INTERN. INS. CO. v. Metro. St. Louis Sewer Dist., 938 F. Supp. 568 (E.D. Mo. 1996)

US District Court for the Eastern District of Missouri - 938 F. Supp. 568 (E.D. Mo. 1996)
September 30, 1996

938 F. Supp. 568 (1996)


No. 4:95 cv 01463 SNL.

United States District Court, E.D. Missouri, Eastern Division.

September 30, 1996.

*569 Kurtis B. Reeg, Partner, Gallop and Johnson, St. Louis, MO, for International Insurance Company.

Martin J. Buckley, Sam P. Rynearson, Partner, Evans and Dixon, St. Louis, MO, for Metropolitan St. Louis Sewer District.


LIMBAUGH, District Judge.

This matter is before the Court on the Plaintiff's Motion for Summary Judgment (# 25). The Plaintiff seeks a declaratory judgment, pursuant to 28 U.S.C. §§ 2201-2202, of its rights and obligations under an insurance policy issued in favor of the Defendant.


The Plaintiff is the successor-in-interest to International Surplus Lines Insurance Company ("ISLIC"). ISLIC issued a public officials and employee liability policy in favor of the Defendant for the policy period July 1, 1991 to July 1, 1992 ("the Policy"). The Policy contained an exclusion which states:

The company shall not be liable to make payment for Loss in connection with any claim made against the Insureds allegedly, based upon or arising out of any one or more of the following:
4. (a) claims, demands or actions seeking relief, or redress, in any form other then money damages;
(b) for fees or expenses relating to claims, demands or actions seeking relief or redress, in any form other than money damages.

The Defendant seeks coverage under the Policy for three suits filed against the Defendant by certain customers.[1] These actions *570 arise out of the Defendant's adoption of Ordinance No. 8657, which increased the Defendant's sewer service charges by approximately $4.00 per user per month beginning July 1, 1992.

The Missouri Supreme Court ultimately invalidated this ordinance, stating that its adoption violated Article X, § 22(a) of the Missouri Constitution because the Defendant failed to submit its new increase in sewer charges to its customers for voter approval.[2] The Defendant was also ordered to give the named plaintiffs a credit-refund for any amount overpaid while the invalid ordinance was in effect.[3]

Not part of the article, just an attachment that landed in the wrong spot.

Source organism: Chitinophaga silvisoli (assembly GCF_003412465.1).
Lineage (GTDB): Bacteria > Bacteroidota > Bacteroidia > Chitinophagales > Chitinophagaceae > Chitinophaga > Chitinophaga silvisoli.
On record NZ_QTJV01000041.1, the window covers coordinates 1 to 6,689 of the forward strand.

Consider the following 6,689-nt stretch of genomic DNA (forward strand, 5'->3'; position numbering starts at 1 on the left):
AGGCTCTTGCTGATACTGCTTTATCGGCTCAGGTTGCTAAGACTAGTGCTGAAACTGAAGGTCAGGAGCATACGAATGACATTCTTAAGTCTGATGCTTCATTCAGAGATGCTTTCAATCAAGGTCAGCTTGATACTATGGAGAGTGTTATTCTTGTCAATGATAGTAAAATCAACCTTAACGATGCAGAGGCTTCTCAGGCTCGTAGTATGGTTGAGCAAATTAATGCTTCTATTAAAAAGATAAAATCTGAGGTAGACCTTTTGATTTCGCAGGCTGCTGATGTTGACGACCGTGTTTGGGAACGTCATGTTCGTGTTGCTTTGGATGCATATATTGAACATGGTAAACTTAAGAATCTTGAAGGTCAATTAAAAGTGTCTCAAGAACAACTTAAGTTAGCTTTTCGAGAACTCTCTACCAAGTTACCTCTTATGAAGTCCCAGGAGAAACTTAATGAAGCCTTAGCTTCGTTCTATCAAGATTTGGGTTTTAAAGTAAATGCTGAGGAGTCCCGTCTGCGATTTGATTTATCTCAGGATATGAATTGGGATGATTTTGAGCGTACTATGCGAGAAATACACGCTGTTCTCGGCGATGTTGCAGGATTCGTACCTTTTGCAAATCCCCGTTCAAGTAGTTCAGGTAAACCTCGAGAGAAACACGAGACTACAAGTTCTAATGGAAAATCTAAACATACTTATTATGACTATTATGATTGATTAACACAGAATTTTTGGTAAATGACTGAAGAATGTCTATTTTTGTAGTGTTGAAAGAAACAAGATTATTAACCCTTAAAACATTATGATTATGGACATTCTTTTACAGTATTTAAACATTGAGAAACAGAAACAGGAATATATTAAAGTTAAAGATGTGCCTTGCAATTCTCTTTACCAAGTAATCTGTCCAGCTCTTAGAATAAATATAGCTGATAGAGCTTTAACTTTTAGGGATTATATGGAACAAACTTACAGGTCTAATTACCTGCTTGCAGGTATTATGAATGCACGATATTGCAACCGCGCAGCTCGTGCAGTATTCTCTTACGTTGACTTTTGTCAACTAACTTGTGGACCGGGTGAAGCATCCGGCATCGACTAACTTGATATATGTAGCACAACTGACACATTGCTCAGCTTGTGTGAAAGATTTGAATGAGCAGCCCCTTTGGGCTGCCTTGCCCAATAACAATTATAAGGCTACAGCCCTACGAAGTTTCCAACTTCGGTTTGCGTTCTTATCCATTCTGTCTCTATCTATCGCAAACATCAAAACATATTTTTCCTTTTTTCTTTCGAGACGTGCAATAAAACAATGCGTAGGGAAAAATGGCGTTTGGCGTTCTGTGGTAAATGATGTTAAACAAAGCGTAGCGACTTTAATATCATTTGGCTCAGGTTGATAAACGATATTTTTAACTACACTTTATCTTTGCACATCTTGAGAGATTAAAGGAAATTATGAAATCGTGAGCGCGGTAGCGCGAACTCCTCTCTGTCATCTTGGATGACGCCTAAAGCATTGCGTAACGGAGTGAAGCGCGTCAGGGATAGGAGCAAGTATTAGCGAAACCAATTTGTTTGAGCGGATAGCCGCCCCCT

The Plaintiff argues that it is not obligated to reimburse the Defendant for any expenses associated with these claims because they are not claims for "money damages," and therefore fall within paragraph 4 of the Policy's exclusions. Alternatively, the Plaintiff argues that these claims fall within paragraph 1 of the exclusions, which provides:

The company shall not be liable to make payment for Loss in connection with any claim made against the Insureds allegedly, based upon or arising out of any one or more of the following:
1. gaining any personal profit or advantage to which they were not legally entitled;

Finally, the Plaintiff argues that the Defendant's customers have not alleged either a "Wrongful Act" or a "Loss" as those terms are respectively defined by the Policy.

The Defendant contends that these are claims for "money damages." Alternatively, the Defendant argues that the term "money damages" as used in the Policy is ambiguous, and under Missouri law, ambiguities in insurance contracts are construed against the insurer. Finally, the Defendant claims that the Plaintiff waived all of its additional defenses to coverage by failing to raise them in its initial denial.


Courts have repeatedly recognized that summary judgment is a harsh remedy that should be granted only when the moving party has established his right to judgment with such clarity as not to give rise to controversy. New England Mut. Life Ins. Co. v. Null, 554 F.2d 896, 901 (8th Cir. 1977). Summary judgment motions, however, "can be a tool of great utility in removing factually insubstantial cases from crowded dockets, freeing courts' trial time for those that really do raise genuine issues of material fact." City of Mt. Pleasant v. Associated Elec. Coop. Inc., 838 F.2d 268, 273 (8th Cir.1988).